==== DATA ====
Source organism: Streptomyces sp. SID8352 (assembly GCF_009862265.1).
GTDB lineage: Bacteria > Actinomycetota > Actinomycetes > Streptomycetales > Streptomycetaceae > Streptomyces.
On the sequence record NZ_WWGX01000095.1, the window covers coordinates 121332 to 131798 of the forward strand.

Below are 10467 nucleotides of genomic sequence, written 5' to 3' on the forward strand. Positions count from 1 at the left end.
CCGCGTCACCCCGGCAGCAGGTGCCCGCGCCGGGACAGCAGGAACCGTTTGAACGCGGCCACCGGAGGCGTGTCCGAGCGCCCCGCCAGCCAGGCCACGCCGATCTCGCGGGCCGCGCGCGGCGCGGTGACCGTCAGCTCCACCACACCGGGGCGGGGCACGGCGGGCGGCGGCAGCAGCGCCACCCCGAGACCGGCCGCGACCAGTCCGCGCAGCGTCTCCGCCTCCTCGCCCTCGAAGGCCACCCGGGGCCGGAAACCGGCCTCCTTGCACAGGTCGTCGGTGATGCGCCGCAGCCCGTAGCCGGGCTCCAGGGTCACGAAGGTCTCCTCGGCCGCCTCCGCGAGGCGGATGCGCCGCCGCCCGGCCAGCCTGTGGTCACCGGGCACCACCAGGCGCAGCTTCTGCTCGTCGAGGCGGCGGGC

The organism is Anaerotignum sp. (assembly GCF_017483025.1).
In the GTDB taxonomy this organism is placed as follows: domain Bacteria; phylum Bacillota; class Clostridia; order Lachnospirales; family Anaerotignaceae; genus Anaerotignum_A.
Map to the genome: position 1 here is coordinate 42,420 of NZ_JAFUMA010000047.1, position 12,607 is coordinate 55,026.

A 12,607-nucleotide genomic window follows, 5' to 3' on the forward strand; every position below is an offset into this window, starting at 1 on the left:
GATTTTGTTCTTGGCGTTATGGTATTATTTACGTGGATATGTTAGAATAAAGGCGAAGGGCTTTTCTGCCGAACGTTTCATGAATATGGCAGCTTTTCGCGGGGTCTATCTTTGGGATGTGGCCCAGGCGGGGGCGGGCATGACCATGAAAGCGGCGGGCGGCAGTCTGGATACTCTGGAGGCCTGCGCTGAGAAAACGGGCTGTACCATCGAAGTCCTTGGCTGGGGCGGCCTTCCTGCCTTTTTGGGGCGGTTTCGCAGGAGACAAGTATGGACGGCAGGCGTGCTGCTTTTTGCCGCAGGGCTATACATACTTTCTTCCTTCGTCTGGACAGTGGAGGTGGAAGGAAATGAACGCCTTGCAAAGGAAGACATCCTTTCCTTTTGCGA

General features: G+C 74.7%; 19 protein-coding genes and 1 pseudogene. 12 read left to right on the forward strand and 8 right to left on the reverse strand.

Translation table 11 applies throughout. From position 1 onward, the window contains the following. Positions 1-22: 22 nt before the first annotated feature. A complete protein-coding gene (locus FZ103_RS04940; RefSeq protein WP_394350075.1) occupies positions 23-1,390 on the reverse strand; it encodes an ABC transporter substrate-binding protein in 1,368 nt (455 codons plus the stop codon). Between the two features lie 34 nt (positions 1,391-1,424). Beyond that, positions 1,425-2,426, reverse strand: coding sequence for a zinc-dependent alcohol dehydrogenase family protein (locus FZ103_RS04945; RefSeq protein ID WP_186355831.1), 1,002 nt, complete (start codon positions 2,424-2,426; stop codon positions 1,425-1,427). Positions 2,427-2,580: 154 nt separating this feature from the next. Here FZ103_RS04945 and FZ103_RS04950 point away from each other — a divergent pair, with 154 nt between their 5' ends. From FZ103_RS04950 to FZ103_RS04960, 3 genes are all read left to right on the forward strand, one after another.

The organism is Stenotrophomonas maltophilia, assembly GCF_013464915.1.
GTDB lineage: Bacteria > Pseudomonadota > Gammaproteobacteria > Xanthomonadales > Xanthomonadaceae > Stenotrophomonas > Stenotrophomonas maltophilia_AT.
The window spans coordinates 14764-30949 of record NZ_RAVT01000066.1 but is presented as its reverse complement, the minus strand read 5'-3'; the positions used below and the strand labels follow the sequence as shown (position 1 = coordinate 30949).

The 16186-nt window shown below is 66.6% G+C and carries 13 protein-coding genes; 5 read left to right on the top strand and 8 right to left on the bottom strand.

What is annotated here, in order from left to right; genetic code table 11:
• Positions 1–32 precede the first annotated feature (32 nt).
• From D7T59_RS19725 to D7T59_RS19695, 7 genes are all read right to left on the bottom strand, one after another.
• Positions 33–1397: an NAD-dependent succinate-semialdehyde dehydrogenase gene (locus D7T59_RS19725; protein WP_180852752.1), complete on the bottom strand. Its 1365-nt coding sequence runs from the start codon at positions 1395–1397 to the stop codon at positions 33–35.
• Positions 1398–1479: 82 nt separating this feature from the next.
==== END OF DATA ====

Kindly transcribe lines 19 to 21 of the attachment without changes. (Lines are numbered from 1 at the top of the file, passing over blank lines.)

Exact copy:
• From D7T59_RS19725 to D7T59_RS19695, 7 genes are all read right to left on the bottom strand, one after another.
• Positions 33–1397: an NAD-dependent succinate-semialdehyde dehydrogenase gene (locus D7T59_RS19725; protein WP_180852752.1), complete on the bottom strand. Its 1365-nt coding sequence runs from the start codon at positions 1395–1397 to the stop codon at positions 33–35.
• Positions 1398–1479: 82 nt separating this feature from the next.